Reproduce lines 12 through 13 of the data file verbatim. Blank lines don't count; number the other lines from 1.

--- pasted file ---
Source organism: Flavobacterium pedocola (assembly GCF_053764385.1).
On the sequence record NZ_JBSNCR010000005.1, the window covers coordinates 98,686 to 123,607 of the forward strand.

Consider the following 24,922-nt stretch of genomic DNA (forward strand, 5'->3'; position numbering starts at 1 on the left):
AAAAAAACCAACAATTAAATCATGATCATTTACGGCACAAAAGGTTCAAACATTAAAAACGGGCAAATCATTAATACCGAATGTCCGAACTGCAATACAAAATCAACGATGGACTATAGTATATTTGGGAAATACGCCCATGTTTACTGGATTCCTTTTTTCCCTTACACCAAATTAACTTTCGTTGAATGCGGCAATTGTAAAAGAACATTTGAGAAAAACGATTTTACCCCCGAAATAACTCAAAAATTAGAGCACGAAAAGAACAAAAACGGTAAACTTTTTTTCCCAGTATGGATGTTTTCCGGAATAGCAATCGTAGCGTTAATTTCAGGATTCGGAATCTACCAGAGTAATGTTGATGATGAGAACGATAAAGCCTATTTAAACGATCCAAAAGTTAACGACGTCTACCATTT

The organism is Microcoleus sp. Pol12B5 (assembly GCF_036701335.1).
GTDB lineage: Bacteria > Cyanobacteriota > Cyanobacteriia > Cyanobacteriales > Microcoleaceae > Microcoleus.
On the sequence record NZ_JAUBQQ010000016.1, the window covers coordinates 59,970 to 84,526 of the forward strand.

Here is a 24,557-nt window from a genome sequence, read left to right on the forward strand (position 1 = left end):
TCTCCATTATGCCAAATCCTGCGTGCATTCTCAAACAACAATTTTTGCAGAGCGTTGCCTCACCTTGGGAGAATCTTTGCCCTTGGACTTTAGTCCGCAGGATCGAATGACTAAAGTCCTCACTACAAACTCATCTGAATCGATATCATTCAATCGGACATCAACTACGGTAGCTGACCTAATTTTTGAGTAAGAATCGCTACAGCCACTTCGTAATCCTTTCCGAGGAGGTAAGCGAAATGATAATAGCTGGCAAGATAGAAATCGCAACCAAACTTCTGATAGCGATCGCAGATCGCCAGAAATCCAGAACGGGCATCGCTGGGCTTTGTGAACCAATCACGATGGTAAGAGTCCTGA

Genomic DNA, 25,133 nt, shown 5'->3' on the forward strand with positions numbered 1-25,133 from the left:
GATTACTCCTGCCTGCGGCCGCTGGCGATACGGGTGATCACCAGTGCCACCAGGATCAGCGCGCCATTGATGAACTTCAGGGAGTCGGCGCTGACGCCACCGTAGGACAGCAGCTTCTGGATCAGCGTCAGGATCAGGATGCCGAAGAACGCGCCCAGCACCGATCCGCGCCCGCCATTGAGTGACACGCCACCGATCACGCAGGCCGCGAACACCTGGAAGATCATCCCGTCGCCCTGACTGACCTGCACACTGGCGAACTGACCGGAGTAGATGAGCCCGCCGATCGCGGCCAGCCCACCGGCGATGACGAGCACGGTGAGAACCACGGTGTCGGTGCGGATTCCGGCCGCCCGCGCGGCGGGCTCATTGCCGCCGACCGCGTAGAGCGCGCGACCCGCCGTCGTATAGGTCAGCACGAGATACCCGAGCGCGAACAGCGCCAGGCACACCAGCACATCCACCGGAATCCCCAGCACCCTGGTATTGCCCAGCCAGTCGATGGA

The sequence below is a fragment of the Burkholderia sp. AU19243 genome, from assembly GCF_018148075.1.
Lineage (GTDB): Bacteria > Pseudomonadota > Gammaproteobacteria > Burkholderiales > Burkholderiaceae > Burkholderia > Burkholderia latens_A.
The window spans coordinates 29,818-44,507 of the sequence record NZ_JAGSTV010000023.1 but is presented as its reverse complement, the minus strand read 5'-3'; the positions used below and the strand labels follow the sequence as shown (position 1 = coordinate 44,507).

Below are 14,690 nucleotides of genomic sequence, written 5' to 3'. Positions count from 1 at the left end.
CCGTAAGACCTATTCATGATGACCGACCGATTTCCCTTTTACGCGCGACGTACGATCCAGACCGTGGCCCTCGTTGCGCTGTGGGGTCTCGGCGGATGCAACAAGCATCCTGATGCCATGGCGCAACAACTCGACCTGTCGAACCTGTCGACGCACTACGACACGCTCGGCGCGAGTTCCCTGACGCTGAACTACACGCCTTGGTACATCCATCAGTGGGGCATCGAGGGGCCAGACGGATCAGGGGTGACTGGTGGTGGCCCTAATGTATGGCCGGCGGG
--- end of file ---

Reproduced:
The sequence below is a fragment of the Burkholderia sp. AU19243 genome, from assembly GCF_018148075.1.
Lineage (GTDB): Bacteria > Pseudomonadota > Gammaproteobacteria > Burkholderiales > Burkholderiaceae > Burkholderia > Burkholderia latens_A.